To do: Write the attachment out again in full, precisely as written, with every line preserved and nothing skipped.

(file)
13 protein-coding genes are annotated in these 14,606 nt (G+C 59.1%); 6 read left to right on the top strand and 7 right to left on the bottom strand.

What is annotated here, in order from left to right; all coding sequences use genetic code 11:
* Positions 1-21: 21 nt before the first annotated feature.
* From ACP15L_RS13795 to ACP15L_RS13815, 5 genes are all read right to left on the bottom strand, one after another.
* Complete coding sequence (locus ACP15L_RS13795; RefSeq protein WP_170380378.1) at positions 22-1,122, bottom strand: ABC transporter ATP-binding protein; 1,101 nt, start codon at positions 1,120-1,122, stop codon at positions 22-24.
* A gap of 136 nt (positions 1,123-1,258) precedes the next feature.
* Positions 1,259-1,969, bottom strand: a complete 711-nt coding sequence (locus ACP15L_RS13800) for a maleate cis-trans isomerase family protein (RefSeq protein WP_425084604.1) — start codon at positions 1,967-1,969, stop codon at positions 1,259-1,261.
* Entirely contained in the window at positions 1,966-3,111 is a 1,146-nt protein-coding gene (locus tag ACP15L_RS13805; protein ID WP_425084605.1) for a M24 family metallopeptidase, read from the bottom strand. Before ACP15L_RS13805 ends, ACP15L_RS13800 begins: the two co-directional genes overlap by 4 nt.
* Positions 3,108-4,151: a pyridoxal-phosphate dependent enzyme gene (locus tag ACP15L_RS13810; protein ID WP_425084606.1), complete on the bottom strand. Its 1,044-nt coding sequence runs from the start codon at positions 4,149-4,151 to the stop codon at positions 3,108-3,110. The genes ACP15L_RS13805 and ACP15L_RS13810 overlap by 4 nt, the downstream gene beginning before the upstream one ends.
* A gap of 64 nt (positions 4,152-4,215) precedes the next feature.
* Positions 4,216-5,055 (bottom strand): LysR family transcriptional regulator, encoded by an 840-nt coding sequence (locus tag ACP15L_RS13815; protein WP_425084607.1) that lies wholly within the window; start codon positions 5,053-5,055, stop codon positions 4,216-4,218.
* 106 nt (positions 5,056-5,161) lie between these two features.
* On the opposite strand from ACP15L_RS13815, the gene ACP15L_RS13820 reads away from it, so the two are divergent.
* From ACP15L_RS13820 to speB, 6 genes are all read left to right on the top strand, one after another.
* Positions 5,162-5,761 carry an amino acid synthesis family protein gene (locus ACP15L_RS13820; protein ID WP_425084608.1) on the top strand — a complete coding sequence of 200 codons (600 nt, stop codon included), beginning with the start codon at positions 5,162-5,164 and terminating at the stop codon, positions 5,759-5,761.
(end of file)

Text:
13 protein-coding genes are annotated in these 14,606 nt (G+C 59.1%); 6 read left to right on the top strand and 7 right to left on the bottom strand.

What is annotated here, in order from left to right; all coding sequences use genetic code 11:
* Positions 1-21: 21 nt before the first annotated feature.
* From ACP15L_RS13795 to ACP15L_RS13815, 5 genes are all read right to left on the bottom strand, one after another.
* Complete coding sequence (locus ACP15L_RS13795; RefSeq protein WP_170380378.1) at positions 22-1,122, bottom strand: ABC transporter ATP-binding protein; 1,101 nt, start codon at positions 1,120-1,122, stop codon at positions 22-24.
* A gap of 136 nt (positions 1,123-1,258) precedes the next feature.
* Positions 1,259-1,969, bottom strand: a complete 711-nt coding sequence (locus ACP15L_RS13800) for a maleate cis-trans isomerase family protein (RefSeq protein WP_425084604.1) — start codon at positions 1,967-1,969, stop codon at positions 1,259-1,261.
* Entirely contained in the window at positions 1,966-3,111 is a 1,146-nt protein-coding gene (locus tag ACP15L_RS13805; protein ID WP_425084605.1) for a M24 family metallopeptidase, read from the bottom strand. Before ACP15L_RS13805 ends, ACP15L_RS13800 begins: the two co-directional genes overlap by 4 nt.
* Positions 3,108-4,151: a pyridoxal-phosphate dependent enzyme gene (locus tag ACP15L_RS13810; protein ID WP_425084606.1), complete on the bottom strand. Its 1,044-nt coding sequence runs from the start codon at positions 4,149-4,151 to the stop codon at positions 3,108-3,110. The genes ACP15L_RS13805 and ACP15L_RS13810 overlap by 4 nt, the downstream gene beginning before the upstream one ends.
* A gap of 64 nt (positions 4,152-4,215) precedes the next feature.
* Positions 4,216-5,055 (bottom strand): LysR family transcriptional regulator, encoded by an 840-nt coding sequence (locus tag ACP15L_RS13815; protein WP_425084607.1) that lies wholly within the window; start codon positions 5,053-5,055, stop codon positions 4,216-4,218.
* 106 nt (positions 5,056-5,161) lie between these two features.
* On the opposite strand from ACP15L_RS13815, the gene ACP15L_RS13820 reads away from it, so the two are divergent.
* From ACP15L_RS13820 to speB, 6 genes are all read left to right on the top strand, one after another.
* Positions 5,162-5,761 carry an amino acid synthesis family protein gene (locus ACP15L_RS13820; protein ID WP_425084608.1) on the top strand — a complete coding sequence of 200 codons (600 nt, stop codon included), beginning with the start codon at positions 5,162-5,164 and terminating at the stop codon, positions 5,759-5,761.